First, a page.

A federal court in Virginia last week denied an employer’s motion for summary judgment in a class action under the Fair Credit Reporting Act (“FCRA”), finding triable issues on whether the coding of applicants as "ineligible" was an adverse action under the statute and whether the inclusion of a release of liability in the authorization form completed by applicants was a willful violation of the Act. The decision in Manuel v. Wells Fargo Bank, N.A. in the United States District Court for the Eastern District of Virginia underscored the significant risk that the FCRA imposes on employers that conduct background checks.
The plaintiff in the case applied for a loan document specialist position at Wells Fargo and obtained an offer of employment conditioned upon the successful completion of a background check. Pursuant to Wells Fargo's instructions, the plaintiff accessed the website of Wells Fargo's third-party background check vendor and completed a standard application and the "Wells Fargo Standard Consent." The standard consent form contained provisions that advised the plaintiff that a background check may be obtained for employment purposes. It also contained language purporting to release Wells Fargo, its vendor, and third parties from liability arising from retrieving and/or reporting information regarding the applicant and from using the report of employment purposes. These documents initiated the background check process and resulted in the report of two convictions for petit larceny as well as a conviction for aggravated assault with serious bodily injury in the second degree.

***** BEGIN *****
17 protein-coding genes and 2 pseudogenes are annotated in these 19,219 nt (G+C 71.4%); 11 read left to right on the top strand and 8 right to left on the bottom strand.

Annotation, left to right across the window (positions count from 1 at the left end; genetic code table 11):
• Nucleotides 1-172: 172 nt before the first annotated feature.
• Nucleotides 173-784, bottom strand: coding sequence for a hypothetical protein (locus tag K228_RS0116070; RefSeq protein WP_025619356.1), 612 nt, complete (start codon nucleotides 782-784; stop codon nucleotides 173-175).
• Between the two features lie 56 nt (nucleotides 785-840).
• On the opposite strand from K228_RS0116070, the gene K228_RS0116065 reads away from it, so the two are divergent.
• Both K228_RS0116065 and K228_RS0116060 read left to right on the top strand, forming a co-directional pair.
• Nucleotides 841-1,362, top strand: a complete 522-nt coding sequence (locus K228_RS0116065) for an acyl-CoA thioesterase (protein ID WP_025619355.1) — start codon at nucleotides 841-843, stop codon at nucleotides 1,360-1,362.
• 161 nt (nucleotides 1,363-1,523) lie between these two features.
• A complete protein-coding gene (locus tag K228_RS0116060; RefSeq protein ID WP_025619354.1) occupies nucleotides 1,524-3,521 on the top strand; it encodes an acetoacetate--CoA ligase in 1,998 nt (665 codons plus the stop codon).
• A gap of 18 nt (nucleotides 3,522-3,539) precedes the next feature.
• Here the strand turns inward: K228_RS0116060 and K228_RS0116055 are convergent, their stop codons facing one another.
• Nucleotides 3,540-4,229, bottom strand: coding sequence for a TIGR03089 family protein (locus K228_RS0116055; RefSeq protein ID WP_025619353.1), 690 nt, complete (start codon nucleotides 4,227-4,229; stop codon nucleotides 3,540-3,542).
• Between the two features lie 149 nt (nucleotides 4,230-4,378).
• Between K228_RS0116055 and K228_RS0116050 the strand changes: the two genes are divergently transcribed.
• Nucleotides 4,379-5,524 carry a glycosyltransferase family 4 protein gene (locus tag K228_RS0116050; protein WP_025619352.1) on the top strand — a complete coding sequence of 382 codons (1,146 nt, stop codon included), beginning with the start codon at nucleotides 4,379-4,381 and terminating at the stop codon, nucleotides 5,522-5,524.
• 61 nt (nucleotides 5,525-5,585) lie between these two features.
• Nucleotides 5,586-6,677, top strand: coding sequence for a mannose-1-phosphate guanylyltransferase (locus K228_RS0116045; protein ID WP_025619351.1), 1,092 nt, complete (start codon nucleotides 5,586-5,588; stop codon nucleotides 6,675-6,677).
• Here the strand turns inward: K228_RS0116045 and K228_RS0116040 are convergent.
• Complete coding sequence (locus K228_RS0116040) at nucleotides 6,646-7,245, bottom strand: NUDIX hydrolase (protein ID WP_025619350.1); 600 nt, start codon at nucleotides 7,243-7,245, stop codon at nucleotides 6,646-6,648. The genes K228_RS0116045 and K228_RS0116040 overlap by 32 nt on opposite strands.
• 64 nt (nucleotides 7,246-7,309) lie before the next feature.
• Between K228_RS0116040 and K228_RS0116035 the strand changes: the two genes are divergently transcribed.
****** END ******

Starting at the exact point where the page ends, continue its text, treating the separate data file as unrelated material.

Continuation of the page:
Upon receiving the report, Wells Fargo coded the plaintiff as "ineligible" in the background check vendor's system, which triggered the vendor's adverse action protocol. Specifically, the plaintiff received a "Pre-Adverse Action Notice," a copy of the report, and a summary of rights under the FCRA. The plaintiff disputed the report and appealed pursuant to Wells Fargo’s appeal process. The vendor then generated a revised report that still contained the disputed convictions, and Wells Fargo sent an adverse action notice to the plaintiff advising him that Wells Fargo would not consider him further for the employment position.
The plaintiff claimed that Wells Fargo violated the FCRA requirement of a clear and conspicuous disclosure in a document that consists solely of a disclosure that a background check may be obtained. He also claimed that Wells Fargo’s coding of plaintiff as "ineligible" in the vendor's system, which triggered the adverse action protocol, violated the FCRA requirement that the pre-adverse action notice, a copy of the report, and summary of rights be provided to the individual before the adverse action. Wells Fargo argued that the plaintiff had no standing to assert a claim for violation of the FCRA's initial disclosure requirement and that the "ineligible" coding was only a "preliminary" determination.
The court found that the plaintiff had standing to assert a claim based on the provision that the initial disclosure be in a document that consists solely of the disclosure and that a triable issue existed as to whether the "ineligible" coding was an adverse action under the FCRA. The court emphasized that, under Wells Fargo's procedure, its use of the ineligibility code was the only communication that Wells Fargo made to its vendor about the applicant unless the applicant disputed the background check after he received the pre-adverse action notice. The court held that a reasonable jury could find that Wells Fargo’s adverse hiring decision was final when it was first relayed to the vendor because Wells Fargo was comfortable adhering to that decision without reviewing it if the individual did not file a dispute. The court also specifically rejected Wells Fargo’s argument that the FCRA did not apply because the statute excludes background checks in connection with an investigation of compliance with federal banking law restrictions on the type of individuals who may be employed at banking institutions.